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The country has turned inward more than ever, leaving the true impact of the pandemic a mystery. Kim Jong-un acted quickly. On January 22, 2020, North Korea closed its borders with China and Russia to stop a new, mysterious virus from spreading into the country. At the time, what we now know as Covid-19, had killed just nine people and infected 400 others. More than a year later, the hermit kingdom’s border remains sealed tight shut. North Korea’s response to the pandemic has been one of the most extreme and paranoid in the world, experts say. The lockdowns and quarantines it has imposed have been strict, while border restrictions have put a halt to fishing and the smuggling of goods into the country. At the same time the nation’s state media and propaganda apparatus has pumped out messages warning its citizens of the dangers of Covid-19 and praising the country’s “flawless” approach to the pandemic. But the real impact of Covid-19 on North Korea—and its citizens—remains a mystery. Faced with a global health crisis, the country has turned inwards more than ever. “North Korea, in general, is more difficult to know this year or last year than at almost any point in the last two decades,” says Sokeel Park, the director of research at Liberty in North Korea, a group that works with defectors from the country to understand what happens inside its borders. “It seems clear to me that, nonetheless, the North Korean government has massively overreacted”. Officially, North Korea has recorded no cases of Covid-19. Weekly reports from the World Health Organization’s South-East Asia office show that North Korean samples from PCR tests are being processed in 15 laboratories but all of these have come back negative. As of January 8, the most recent date for which figures are available, 26,244 samples from 13,259 people have come back negative. Around 700 North Koreans, out of a population of 25 million, are being tested each week. “I don't know many people in the North Korea watcher, analyst and journalist community that actually believe there are no cases,” Park says. All of the North Korea experts spoken to for this article agree. Some have accused North Korea of lying, while others suggest its approach is all about keeping control and public perception. The closest officials got to admitting there may be a case was in July when state newspaper Rodong Sinmun reported a “state of emergency” had been declared in Kaesong City, in the south of the country. The newspaper reported a defector who had returned to the country from South Korea was “suspected” to have Covid-19. But the case was never confirmed. Kim Yo-jong, the sister of Kim Jong-un, has hit back at suggestions from South Korea that the country may have had cases, describing such talk as “reckless”. From the outside, it is impossible to prove the scale of the Covid-19 crisis in North Korea. All official messaging is controlled by Kim Jong-un’s regime and international diplomats and humanitarian groups have largely left the country. The last remaining members of the International Committee of the Red Cross left the country on December 2. The result is that little reliable information finds its way out of North Korea—those with contacts inside the country and who work with defectors say it has been impossible to work out the reality of the health situation on the ground. Despite reporting no cases of Covid-19, North Korea has been quarantining potential suspected cases. As of December 3, 33,223 people had been released from quarantine, according to the figures reported to the WHO—though no numbers have been reported since. Quarantine rules in North Korea are also strict, according to reports. When an outbreak occurred in China, North Korea tracked down all Chinese visitors in the town of Rason and quarantined them on an island for a month. In its attempts to control Covid-19, North Korea has taken a similar, though more extreme, approach to other nations. It has restricted people’s movement and travel, gatherings of people are limited, masks are mandatory and state media has been blanketed with public health information. Such measures are coupled with existing limits on freedoms, human rights abuses, economic failure and food shortages. The country is also subject to wide-ranging international sanctions linked to its development of nuclear weapons. “They've really reinforced border security with more border guards,” says Jieun Baek, a fellow with the Korea Project at Harvard’s Belfer Center. “They've created buffer zones between one and two metres wide at the border.” The country is reported to have “shoot-to-kill” orders in place to stop anyone bringing Covid-19 inside its borders. South Korean intelligence agencies claim to have uncovered the execution of one Covid rule-breaker within North Korea. In September the country was forced to apologise to South Korea after it shot and burned the body of a South Korean official who was in the North’s waters. The strict rules North Korea has put further strain on a country already on the brink. New satellite data and analysis from the non-government organisation Global Fishing Watch shows that illegal North Korean fishing in Russian waters dropped 95 per cent last year and fishing in North Korea’s waters dropped 50 per cent in the last part of its season. These findings are in line with border controls placed around the country’s fishing industry. Meanwhile, within North Korea, the message has been clear: people need to follow the rules. “North Korean state media has been unusually upfront about the need to prevent the virus spreading, describing it as a matter of ‘national survival’ and ‘life or death’,” says Pratik Jakhar, an expert on North Korea at BBC Monitoring. The state-run media outlets—including TV stations, radio and newspapers—have told people about the symptoms of Covid-19 and broadcast images and videos of workers disinfecting public places. “The coverage appears to send a message domestically that the strict measures Kim Jong-un took have worked, and that he has saved North Koreans from the virus,” Jakhar says. He points to an October 16 article in the state-run DPRK Today that claimed the country is “a uniquely clean land on the planet” and “a place free of infection from the virus.” When North Korean officials locked down Kaesong City in July, party propaganda said the state had “established a strict and flawless anti-epidemic measure”. In November Rodong Sinmun argued the country must “maintain an ironclad barrier” if it was going to protect itself from Covid-19. Such extreme steps may reflect the country’s paranoia about Covid-19. “North Korean media have also been pushing out fringe theories and unverified claims on how the virus is spread,” Jakhar adds. “It has warned that smokers are at a higher risk of contracting Covid-19, and that migratory birds or even snowfall could spread the virus”. As reported by NK News, an independent publication reporting on what happens inside North Korea from anonymous sources both inside and outside the country, the warning about snow included advice that people wear a mask, glasses and a cap to protect themselves. While claiming that it has defeated Covid-19, North Korean media has also been keen to point out the spiralling global case count and death toll. Internally, this makes its response look strong. Earlier this month, at North Korea’s Eighth Congress of the Korean Workers’ Party the country tried to set an example of how normal things are. Thousands of people gathered indoors and outdoors without masks or any form of social distancing during the eight day event. But just days before, at its new year firework celebrations, everyone outdoors was pictured wearing masks. “Image for the regime is really important,” says Jung H. Pak, a former CIA officer and now senior fellow in Korea Studies at Brookings Institution’s Center for East Asia Policy Studies. “And they still want to project this sense that they have got things under control”. The threat of widespread Covid-19 transmission within North Korea is likely being taken seriously due to its fragile healthcare system. Studies have found the country’s universal healthcare system has “large disparities” and that many people “struggle to obtain healthcare” from the state. “Most people don't have access to hand sanitisers or soaps, much less PPE,” Baek says. “And many people do live in very close quarters.” Hanna Song, a researcher at the South Korea-based Database Center for North Korean Human Rights, agrees that healthcare is a major concern. “There is a depletion in a lack of medical supplies [during the pandemic],” she explains. “This is not something that we have heard directly from North Koreans but this is something that we predict has been happening.” The full impact of Covid-19 on North Korea may never be known—at best, experts believe details will trickle out over the coming years. The border controls put in place have been an effective buffer in stopping information coming out. The number of defectors, normally a key source of knowledge for what happens in North Korea, plummeted last year. Recent figures from South Korea show just 229 people entered the country from the North in 2020—an all-time low. In 2019, that figure stood at 1,047. Despite tough border controls, there’s one thing that North Korea does want to flow freely into the country: Covid-19 vaccines. At the end of November it was reported that state-sponsored hackers had targeted AstraZeneca; South Korea has reported attempts on its own vaccine infrastructure and Microsoft has also found similar hacking efforts linked to North Korea. The country has since quietly requested international help in obtaining vaccines. Analysis of vaccine distribution predicts that the jabs may be widely available in North Korea in 2022 or 2023. Living under strict controls until then could have a long term impact. Park, from Liberty in North Korea, worries that the country may use the pandemic to keep even stricter control measures in place even once the pandemic is over. “The mode of operating under global pandemic conditions could become a new normal in North Korea,” he says. This story originally appeared on WIRED UK. More From WIRED on Covid-19 📩 Want the latest on tech, science, and more? Sign up for our newsletters! Schools and the high-stakes experiment no one wanted How many microcovids would you spend on a burrito? Everything we know now about kids and Covid-19 It’s not just you: Everyone’s mental health is suffering If Covid-19 did start with a lab leak, would we ever know? Read all of our coronavirus coverage here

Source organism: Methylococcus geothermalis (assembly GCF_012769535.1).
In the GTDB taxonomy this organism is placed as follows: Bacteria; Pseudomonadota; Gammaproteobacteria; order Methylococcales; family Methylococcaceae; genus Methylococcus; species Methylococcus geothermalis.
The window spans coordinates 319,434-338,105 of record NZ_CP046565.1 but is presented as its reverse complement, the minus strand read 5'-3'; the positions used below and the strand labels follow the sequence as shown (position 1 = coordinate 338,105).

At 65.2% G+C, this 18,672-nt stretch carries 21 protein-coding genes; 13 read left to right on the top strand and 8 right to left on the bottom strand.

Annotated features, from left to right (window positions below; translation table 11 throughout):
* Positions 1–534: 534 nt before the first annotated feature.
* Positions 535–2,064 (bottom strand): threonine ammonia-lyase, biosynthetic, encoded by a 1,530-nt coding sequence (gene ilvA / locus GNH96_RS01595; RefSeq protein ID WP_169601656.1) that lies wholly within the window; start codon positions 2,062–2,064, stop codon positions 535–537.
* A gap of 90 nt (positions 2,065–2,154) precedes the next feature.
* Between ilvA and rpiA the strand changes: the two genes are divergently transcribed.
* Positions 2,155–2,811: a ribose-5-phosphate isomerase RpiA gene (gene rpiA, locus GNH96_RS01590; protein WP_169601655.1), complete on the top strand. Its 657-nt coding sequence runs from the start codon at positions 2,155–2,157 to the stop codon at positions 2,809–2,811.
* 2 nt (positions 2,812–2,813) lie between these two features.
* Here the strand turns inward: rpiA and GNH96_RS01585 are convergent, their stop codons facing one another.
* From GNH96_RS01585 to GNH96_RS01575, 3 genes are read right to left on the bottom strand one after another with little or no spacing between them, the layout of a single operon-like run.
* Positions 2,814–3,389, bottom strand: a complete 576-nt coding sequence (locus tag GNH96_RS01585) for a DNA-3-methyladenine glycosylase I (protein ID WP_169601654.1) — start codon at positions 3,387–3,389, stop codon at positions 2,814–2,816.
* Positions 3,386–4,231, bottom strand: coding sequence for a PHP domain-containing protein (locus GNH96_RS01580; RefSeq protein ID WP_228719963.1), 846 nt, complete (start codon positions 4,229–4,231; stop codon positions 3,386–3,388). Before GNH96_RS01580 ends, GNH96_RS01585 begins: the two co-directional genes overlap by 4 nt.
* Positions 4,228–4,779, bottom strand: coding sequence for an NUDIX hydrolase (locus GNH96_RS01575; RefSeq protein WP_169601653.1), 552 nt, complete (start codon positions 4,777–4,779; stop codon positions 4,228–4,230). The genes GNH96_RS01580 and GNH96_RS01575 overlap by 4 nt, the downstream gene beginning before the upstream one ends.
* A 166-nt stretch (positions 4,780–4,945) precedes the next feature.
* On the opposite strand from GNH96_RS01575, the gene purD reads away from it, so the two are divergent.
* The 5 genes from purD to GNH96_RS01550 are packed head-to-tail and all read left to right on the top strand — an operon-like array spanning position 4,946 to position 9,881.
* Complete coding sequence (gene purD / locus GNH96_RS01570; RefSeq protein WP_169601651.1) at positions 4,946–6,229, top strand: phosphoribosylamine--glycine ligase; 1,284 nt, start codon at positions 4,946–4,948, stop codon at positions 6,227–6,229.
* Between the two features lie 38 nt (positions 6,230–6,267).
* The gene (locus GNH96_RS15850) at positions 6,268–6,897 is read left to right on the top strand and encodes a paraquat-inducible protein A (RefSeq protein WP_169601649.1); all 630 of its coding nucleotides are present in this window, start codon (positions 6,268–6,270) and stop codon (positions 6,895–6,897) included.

Three-dimensional computer simulations have solved the mystery of why doomed stars explode at all. In 1987, a giant star exploded right next to our own Milky Way galaxy. It was the brightest and closest supernova since the invention of the telescope some four centuries earlier, and just about every observatory turned to take a look. Perhaps most excitingly, specialized observatories buried deep underground captured shy subatomic particles called neutrinos streaming out of the blast. These particles were first proposed as the driving force behind supernovas in 1966, which made their detection a source of comfort to theorists who had been trying to understand the inner workings of the explosions. Yet over the decades, astrophysicists had constantly bumped into what appeared to be a fatal flaw in their neutrino-powered models. Neutrinos are famously aloof particles, and questions remained over exactly how neutrinos transfer their energy to the star’s ordinary matter under the extreme conditions of a collapsing star. Whenever theorists tried to model these intricate particle motions and interactions in computer simulations, the supernova’s shock wave would stall and fall back on itself. The failures “entrenched the idea that our leading theory for how supernovas explode maybe doesn’t work,” said Sean Couch, a computational astrophysicist at Michigan State University. Of course, the specifics of what goes on deep inside a supernova as it explodes have always been mysterious. It’s a cauldron of extremes, a turbulent soup of transmuting matter, where particles and forces often ignored in our everyday world become critical. Compounding the problem, the explosive interior is largely hidden from view, shrouded by clouds of hot gas. Understanding the details of supernovas “has been a central unsolved problem in astrophysics,” said Adam Burrows, an astrophysicist at Princeton University who has studied supernovas for more than 35 years. In recent years, however, theorists have been able to home in on the surprisingly complex mechanisms that make supernovas tick. Simulations that explode have become the norm, rather than the exception, Burrows wrote in Nature this month. Rival research groups’ computer codes are now agreeing on how supernova shock waves evolve, while simulations have advanced so far that even the effects of Einstein’s notoriously intricate general relativity are being included. The role of neutrinos is finally becoming understood. “It’s a watershed moment,” said Couch. What they’re finding is that without turbulence, collapsing stars may never form supernovas at all. A Chaotic Dance For much of a star’s life, the inward pull of gravity is delicately balanced by the outward push of radiation from nuclear reactions inside the star’s core. As the star runs out of fuel, gravity takes hold. The core collapses in on itself—plummeting at 150,000 kilometers per hour—causing temperatures to surge to 100 billion degrees Celsius and fusing the core into a solid ball of neutrons. The outer layers of the star continue to fall inward, but as they hit this incompressible neutron core, they bounce off it, creating a shock wave. In order for the shock wave to become an explosion, it must be driven outward with enough energy to escape the pull of the star’s gravity. The shock wave must also fight against the inward spiral of the star’s outermost layers, which are still falling onto the core. Until recently, the forces powering the shock wave were only understood in the blurriest of terms. For decades, computers were only powerful enough to run simplified models of the collapsing core. Stars were treated as perfect spheres, with the shock wave emanating from the center the same way in every direction. But as the shock wave moves outward in these one-dimensional models, it slows and then falters. Only in the last few years, with the growth of supercomputers, have theorists had enough computing power to model massive stars with the complexity needed to achieve explosions. The best models now integrate details such as the micro-level interactions between neutrinos and matter, the disordered motions of fluids, and recent advances in many different fields of physics—from nuclear physics to stellar evolution. Moreover, theorists can now run many simulations each year, allowing them to freely tweak the models and try out different starting conditions. One turning point came in 2015, when Couch and his collaborators ran a three-dimensional computer model of the final minutes of a massive star’s collapse. Although the simulation only mapped out 160 seconds of the star’s life, it illuminated the role of an underappreciated player that helps stalled shock waves turn into fully fledged explosions. Hidden inside the belly of the beast, particles twist and turn chaotically. “It’s like boiling water on your stove. There are massive overturns of fluid inside the star, going at thousands of kilometers per second,” said Couch. This turbulence creates extra pressure behind the shock wave, pushing it further from the star’s center. Away from the center, the inward pull of gravity is weaker, and there’s less inward-falling matter to temper the shock wave. The turbulent matter bouncing around behind the shock wave also has more time to absorb neutrinos. Energy from the neutrinos then heats the matter and drives the shock wave into an explosion. For years, researchers had failed to realize the importance of turbulence, because it only reveals its full impact in simulations run in three dimensions. “What nature does effortlessly, it has taken us decades to achieve as we went up from one dimension to two and three dimensions,” said Burrows. These simulations have also revealed that turbulence results in an asymmetric explosion, where the star looks a bit like an hourglass. As the explosion pushes outward in one direction, matter keeps falling onto the core in another direction, fueling the star’s explosion further. These new simulations are giving researchers a better understanding of exactly how supernovas have shaped the universe we see today. “We can get the correct explosion energy range, and we can get the neutron star masses that we see left behind,” said Burrows. Supernovas are largely responsible for creating the universe’s budget of hefty elements such as oxygen and iron, and theorists are starting to use simulations to predict exactly how much of these heavy elements should be around. “We’re now starting to tackle problems that were unimaginable in the past,” said Tuguldur Sukhbold, a theoretical and computational astrophysicist at Ohio State University. The Next Blast Despite the exponential rise in computing power, a supernova simulation is far rarer than an observation in the sky. “Twenty years ago there were around 100 supernovae being discovered every year,” said Edo Berger, an astronomer at Harvard University. “Now we’re discovering 10,000 or 20,000 every year,” a rise driven by new telescopes that quickly and repeatedly scan the night sky. By contrast, in a year theorists carry out around 30 computer simulations. A single simulation, re-creating just a few minutes of core collapse, can take many months. “You check in every day and it’s only gone a millisecond,” said Couch. “It’s like watching molasses in the wintertime.” The broad accuracy of the new simulations has astrophysicists excited for the next nearby blast. “While we’re waiting for the next supernova [in our galaxy], we have a lot of work to do. We need to improve the theoretical modeling to understand what features we could detect,” said Irene Tamborra, a theoretical astrophysicist at the University of Copenhagen. “You cannot miss the opportunity, because it’s such a rare event.” Most supernovas are too far away from Earth for observatories to detect their neutrinos. Supernovas in the immediate vicinity of the Milky Way—like Supernova 1987A—only occur on average about once every half-century. But if one does occur, astronomers will be able to “peer directly into the center of the explosion,” said Berger, by observing its gravitational waves. “Different groups have emphasized different processes as being important in the actual explosion of the star. And those different processes have different gravitational wave and neutrino signatures.” While theorists have now broadly reached a consensus on the most important factors driving supernovas, challenges remain. In particular, the outcome of the explosion is “very strongly dictated” by the structure of a star’s core before it collapses, said Sukhbold. Small differences are magnified into a variety of outcomes by the chaotic collapse, and so the evolution of a star before it collapses must also be accurately modeled. Other questions include the role of intense magnetic fields in a rotating star’s core. “It’s very possible that you can have a hybrid mechanism of magnetic fields and neutrinos,” said Burrows. The way neutrinos change from one type—or “flavor”—into another and how this affects the explosion is also unclear. “There are a lot of ingredients that still need to be added to our simulations,” said Tamborra. “If a supernova were to explode tomorrow and it matches our theoretical predictions, then it means that all the ingredients that we are currently missing can safely be neglected. But if this is not the case, then we need to understand why.” Original story reprinted with permission from Quanta Magazine, an editorially independent publication of the Simons Foundation whose mission is to enhance public understanding of science by covering research developments and trends in mathematics and the physical and life sciences. More Great WIRED Stories 📩 Want the latest on tech, science, and more? Sign up for our newsletters! The unsettling truth about the “Mostly Harmless” hiker How many microcovids would you spend on a burrito? 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You can start by doing a few push-ups in your pajamas. Also, Chris Hemsworth has a workout app. I consider myself an athlete, but I don’t engage in any particularly impressive physical feats. I am not “cut” or “swole.” My superpower is consistency. Barring the rare knee surgery or birthing the occasional child, I have worked out daily for more than 20 years. Physical activity is also how I avoid injuring myself while picking up my kids, and how I combat anxiety. As the pandemic has worn on, it's become more vital to find a way to move your body every day, especially if you've discovered that the sedentary days are starting to wreak havoc on your neck or lower back. For suggestions, I enlisted the help of Cassey Ho, the animating spirit behind the wildly popular Blogilates fitness platform, as well as Ben Musholt, physical therapist, parkour coach, and the author of The Mad Skills Encyclopedia. (Disclosure: Ben is a friend, and I used to work out in his garage.) And an FYI: This is not a guide to making "gains" or meeting your weight loss goals. It's just a bit of advice to help you get (or stay) active. Updated January 2020: We added new information, new apps, and new equipment reviews. Set Up Your Space Photograph: Suga Most sports manufacturers won’t tell you this, but you don’t need anything—no, not even a pair of fancy leggings or shoes—to start working out. Just do a couple of push-ups in your pajamas every time you pee, and congratulations! You’re on your way. Still, a basic kit may help you establish a routine. Fitness expert Cassey Ho recommends starting with a yoga mat. “Obviously, a lot of us don’t have space for our own home gym,” she says, but a mat can help you define a workout space within the chaos of your living room floor. A yoga mat will cushion your joints and keep your feet and hands secure. Parkour enthusiast Ben Musholt also notes that for apartment dwellers, it will dampen the sound of your footfalls for your downstairs neighbors. Ho uses her own Popflex mats; I have a basic Gaiam mat, but I also recommend the dense, recycled Suga mat, though it's pricier. Many free online workout tutorials will also feature workouts that use weights, like small dumb bells or a kettle bell. Musholt likes a versatile piece of equipment called a Lebert equalizer, which can be used as an overhead weight, a step stool, dip bars, and so forth. My colleague Matt Jancer also builds muscle using a weighted vest. These are nice to have, but body weight exercises will suffice for most people. You probably also have a lot of alternative weights in your house. I have danced around in my living room swinging cans of beans, jugs filled with water, and a backpack filled with books. A 3-year-old clinging to your ankle who needs to be repeatedly picked up and cuddled also works. Musholt also notes that viewing your home as a parkour practitioner can help vary your workout. “There’s opportunities all around,” he says. You can do tricep dips off chairs or step workouts in a stairwell. I’ve also found this Ikea stepstool to be a surprisingly useful piece of workout equipment. Pick Your Workout [embedded content] The best way to start working out consistently is to find something you like to do, and then do that—whether that’s running, walking your dog, or attending weekly Dance Church. But if you're still not certain what will tickle your fancy, I recommend starting with free services. The New York Times has a quick, efficient, strength-building 7-minute workout that's easy to do on a lunch break. Musholt also devised a beginner's whole-body workout for WIRED readers. January is also a good time to kickstart your routine with a 30-day online program. I'm currently doing the Yoga with Adriene 30-day program with Adriene Mishler, who I've started to refer to as my only quarantine friend. Her voice is soothing, the instructions are clear, and the expectations mercifully low. Cassey Ho's Blogilates also has a 30-day program, as well as a free quarantine workout. Despite the name, PopSugar Fitness has plethora of trainers of different genders, shapes and sizes. Orangetheory also offers free classes on YouTube. Advanced Gear Once you have some idea of what you like to do, it's easier to invest in real gear (if you need it at all). For example, I have less trouble dropping a hundo on a running jacket, since I know I'll use it every day. For in-home options, Peloton is the clear winner of the Pandemic Olympics, but new competitors are springing up every day. If you're a serious cyclist, the Wahoo Kickr will probably be a better fit. For casual athletes, the Myx system is actually a more cost-effective alternative to the Peloton. If you miss travel, I also like NordicTrack's treadmills and Studio Cycle. If you have the money, but a little less space, you might want to consider investing in a Tempo or a Mirror, which can be mounted on a wall. These in-home gym systems have a wide array of workouts and screens that help you check your form. I also maintain a list of the Best Fitness Watches and Trackers. If you prefer one kind of fitness tracker over another, Fitbit and Garmin have their own proprietary workout apps and coaching services. This may take some experimentation to find your personal preferences, as a runner and a biker, I like to use Strava to record runs on a Garmin or Apple Watch. If you're looking for gear ideas in a specific sport, I encourage you to check out our Best Running Gear guide, as well as our guides to the Best Workout Earbuds and Headphones and the Best Biking Accessories. If you need a device to stream some of these free workout services to your TV, take a look at our guide to the Best Streaming Devices. Try More Intense Services Photograph: Apple Let's be honest. You're probably tired of doing sit-ups in front of Netflix and taking those stupid little walks to get out of the house. Now is a great time to try out something different. Again, the Peloton app is unquestionably the most popular app, and you don't even need a bike. It offers 10 different kinds of workouts, including strength training, guided outdoor running sessions, and meditations—and the first two months are free. Two of Peloton's major competitors recently debuted new health programs, too. If you're an Apple stan, try Apple Fitness+ to coordinate workouts between your watch, iPad, and Apple TV. If you need more accountability, Fitbit recently debuted a 1:1 coaching service. I tried it, but checking in with an online coach as well as my husband, boss, co-workers, kids, friends, and family felt more oppressive than encouraging. I also liked Obé Fitness. It has a free trial full of brutal workouts, with instructors ensconced in a disconcertingly empty, white Clockwork-Orange-like room. If, like me, you have set training goals for imaginary races that will take place only in your head, you'll want specialized training apps. Nike Training Club, Strava, or Aaptiv are all popular. Whatever your niche interest is, the odds are that 10 months into a pandemic, someone has started a workout app around it. Personally, I like the MuTu system and MommaStrong for rebuilding my core after having two children. My niche interest, the thing that usually gets me going, is that I love to dance. If you haven't fallen down the rabbit hole of learning TikTok dances, Steezy has a variety of dance styles on a clean and easy-to-navigate site that you can stream to your television. I also like online barre classes from Pure Barre, The Bar Method, and Barre3. If you have a Samsung TV (2018 or newer), you can access many of these services for free. Your gaming console is also a workout opportunity. For example, on the Nintendo Switch, I like Just Dance, Ring Fit Adventure, and Mario Tennis Aces. My other niche interest is the best Hemsworth. He has also launched a workout app. Personally, I find the app a little difficult to navigate and the food recommendations impossible to follow with two picky young kids, but you may be a better Hemsworth than me. Finally, if you used to attend fitness classes before the pandemic, I encourage you to contact your old in-person instructor to see if they offer private Zoom classes. Fire It Up, Don't Stop Photograph: Robert Kamau/Getty Images If working out with El Hemsworth on a daily basis isn’t enough of an incentive for you to get off the couch, you can try other simple tips to jump-start your exercise habit. How to Get Started and Stay Motivated: Set a recurring appointment in your calendar app. Make sure you have clean, comfortable workout clothes. Start small and stop if it hurts. Don't injure yourself. Cross-train and try a lot of different things! You set that recurring appointment, right?! For Ho, putting an appointment in your calendar means you'll mentally set aside the time for working out and get a reminder about it. Making a date with a friend is another incentive—nothing will make Zoom more appealing than seeing your best friend (and Chris Hemsworth) at the start of your day. Your workout apparel can also be minimal, especially if you're staying inside your house. But it may help you to get motivated if it's clean, organized, and fits well. The less energy I put into digging through my laundry basket for a clean sports bra or matching pair of socks, the fewer excuses I have for ditching my plans, and the more time I have for actually working out. In the winter, that usually means slipping on a base layer and some running shoes. Finally: This is the worst possible time to go to a hospital. Most coaches recommend consulting a doctor before starting a new routine to rule out possible heart or respiratory problems, but that’s not easy to do at the moment. Musholt has a simple rule of thumb to avoid injuring yourself: “If a movement is hurting, that’s the biggest indicator that you should stop.” It’s normal to be sore afterward, but a motion shouldn’t hurt while you’re performing it. For example, if you're a new runner and you feel pain in your shins, stop running. Walk home and try again later. Modify workout instructions to match your fitness level, whether that means transferring a push-up to a chair instead of the floor, or doing half-burpees instead of full ones. Ho also recommends building in warm-up and cool-down times to stretch before and after workouts. “You never want to just jump into something,” she says. My advice is to cross-train, or try different activities every few days. If you’ve discovered you like running, throw in a few of Runner’s World's 7-minute strength training sessions. If a barre workout has your glutes burning the day after, go for a walk with your kids, partner, or dog. “In times of uncertainty, what makes us feel better is when we have a plan of some sort,” Ho says. Right now, there’s a lot going on that you can’t control. But for the next 30 minutes, you can do whatever you want—whether that’s a jog around a forest while listening to a podcast or a dance around your living room with your kids. This much, at least, is up to you. Special offer for Gear readers: Get a 1-Year Subscription to WIRED for $5 ($25 off). This includes unlimited access to WIRED.com and our print magazine (if you'd like). Subscriptions help fund the work we do every day. More Great WIRED Stories 📩 Want the latest on tech, science, and more? Sign up for our newsletters! 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And getting rid of it will take a lot of work. “Orcs are human beings who can be slaughtered without conscience or apology.” This damning assessment of one of fantasy’s most ubiquitous villains comes from N. K. Jemisin, titan of modern fantasy and slayer of outdated genre tropes. As “kinda-sorta-people,” she writes, orcs are “fruit of the poison vine that is human fear of ‘the Other.’” The only way to respond to their existence is to control them or remove them. What is an orc? To their creator, J. R. R. Tolkien, they are “squat, broad, flat-nosed, sallow-skinned, with wide mouths and slant eyes: in fact degraded and repulsive versions of the (to Europeans) least lovely Mongol-types.” More than half a century after Tolkien wrote that description in a letter, here is how Dungeons & Dragons describes the orc in the latest Monster Manual, where all such demi-humans are relegated: “Orcs are savage raiders and pillagers with stooped postures, low foreheads, and piggish faces.” Half-orcs, which are half-human and therefore playable according to Player’s Handbook rules, are “not evil by nature, but evil does work within them.” Some venture into the human-dominated world to “prove their worth” among “other more civilized races.” Genetic determinism is a fantasy tradition. Dwarves are miners and forgers. Half-orcs are rampageous. Elves have otherworldly grace and enjoy poetry. Dark elves, known as Drow, have skin that “resembles charcoal” and are associated with the evil spider queen Lolth. As both a ruleset and a fantasy backdrop, D&D is in the business of translating these racial differences into numerical scores: Dwarves get extra points when they try to hit something with a battleaxe. Elves get plus two dexterity. Half-orcs’ “savage attack” lets players reap extra damage off a critical hit. All because of their race. D&D has mostly shunned the same approach when it comes to gender. The original version, from 1974, had no special rules for women player characters, but a Dragon magazine column from 1976, with the header “Bringing the Distaff Gamer into D&D,” gave some women’s strength scores a nerf compared to men’s, and replaced their charisma scores with one for “beauty.” Those rules didn’t stick, and the latest Players’ Handbook reminds gamers that they “don't need to be confined to binary notions of sex and gender.” Over the years, however, D&D has made only trivial movements away from racial essentialism. Sure, publisher Wizards of the Coast has removed, for example, half-orcs’ –2 debuff to intelligence. One faction of orcs has more complex, even humanizing qualities in a recent book. Yet the stereotyping remains. The game’s designers know they have a problem, too. In June 2020, when Black Lives Matter protests swept the country, the D&D development team posted a blog titled “Diversity and Dungeons & Dragons.” In no uncertain terms, this explained how D&D’s 50-year history of characterizing orcs and Drow as monstrous and evil is “painfully reminiscent of how real-world ethnic groups have been and continue to be denigrated. That’s just not right, and it’s not something we believe in.” To make things right, they said, D&D would offer new descriptions and possible rule changes for races in supplementary books, and correct some past errors. Removing fantasy racism from D&D would take more than a pore vacuum; think somewhere between a chemical peel and reconstructive surgery. You can only get so far with a couple of rule changes and a $30 book. D&D is a fantasy game, and fantasy has this unfortunate obsession with an anti-intellectual sort of ethnography. These people live in this place and behave like so, by nature. These other people don’t get along with them, simply because they are civilized and they are uncivilized. D&D cocreator Gary Gygax’s nods toward fantasy forefather Tolkien—including elves, dwarves, halflings (hobbits), and orcs—were so obvious that Tolkien Enterprises threatened to take copyright action. Robert E. Howard’s Conan the Barbarian series and H. P. Lovecraft’s horror fiction—the latter focused on the immeasurably horrible “other”—also served as inspiration for the first D&D rulebooks. Fantasy worlds are, definitionally, made up. There doesn’t have to be racism, yet in some of fantasy’s most cherished texts it is almost always present. Helen Young, author of Race and Popular Fantasy Literature, has cataloged the prevalence of fantasy racism across countless fantasy media. “I ended up finding that it’s rare for a fantasy world not to have an idea of race or racism built into it,” says Young, particularly in the way that fantasy heroes and beauties are often coded as white. For Howard, desirable women were “lily-white.” Elves, considered a superior race, were fair-skinned and light-eyed. In his work and Tolkien’s, she says, “pretty much all of their own evil races—and even evil individuals, for the most part—are based on anti-black, anti-Semitic or Orientalist stereotypes.” It’s something Graeme Barber, who runs the POCGamer blog, noticed when he read through the Dragonlance novels, published initially by D&D’s first publisher, TSR. One character bothered him: the underdog hero Tanis Half-Elven. As a half-human, half-elf, Tanis felt perennially alone. “According to humans, half an elf is but part of a whole being,” Tanis said in one of the books. “Half a man is a cripple.” Barber wasn’t a fan. “I’m biracial myself. The animosity [Tanis] got from everywhere really sort of rubbed me the wrong way,” he says. Lately, rereading Dragonlance has been painful for him, and not just because of the depiction of biraciality. He points to the Gully Dwarves, written as unintelligent sub-humanoids. They’re portrayed “as being profoundly mentally disabled to the point of not really even having a language,” says Barber. When he began playing D&D, Barber noticed that this sort of lore-sanctioned stereotyping bled out into the game’s ruleset as hard-and-fast “racial bonuses,” but also in the way people role-played their characters. For example, gnomes get +2 to intelligence, priming them for a life in wizardry. So if players chose to play wizards, they’d often designate their race as “gnome” and role-play holier-than-thou attitudes. Half-orcs, who get bonuses to strength and constitution, make great barbarians. So friends role-played them as aggro, uncontained. When Barber chose to play race and class combinations that strayed from stereotypes, he was looked at askew. “There was always pressure from the outside for me to make my characters conform to narrow boxes,” he says. And even in the absence of such pressure, he would be falling into another trap: exceptionalism. Half-orc scholars, gnome barbarians. Exceptional in a world that remains the same. Removing fantasy racism from D&D would take more than a pore vacuum; think somewhere between a chemical peel and reconstructive surgery. What isn’t laid out in source material has been codified in the game’s culture, as Stanford University professor Antero Garcia observed while doing research at gaming cafés in the Midwest for his upcoming ethnography of D&D players. He recalled how, in one group, partymates acted distrustful of a player-character whose race was tiefling—humanoids with infernal heritage who canonically live in ghettos in human cities. “They were all friends, but they knew the expectation was to be suspicious,” says Garcia. “That relationship is racism.” Wizards of the Coast did take one small step in mid-November, putting out a new sourcebook, Tasha’s Cauldron of Everything, that acknowledges these concerns. According to its rules, players can increase any of their characters’ ability scores—strength, constitution, dexterity, etc.—to better reflect their capabilities regardless of race. So traditionally, dwarves at base get two extra points in “constitution” because, in D&D-land, they’re sturdy. “That reinforcement is appropriate if you want to lean into the archetype, but it’s unhelpful if your character doesn’t conform to the archetype,” reads Tasha’s Cauldron. “If you’d like your character to follow their own path, you may ignore your Ability Score Increase trait and assign ability score increases tailored to your character.” Mix and match. Days after the supplement was released, Barber penned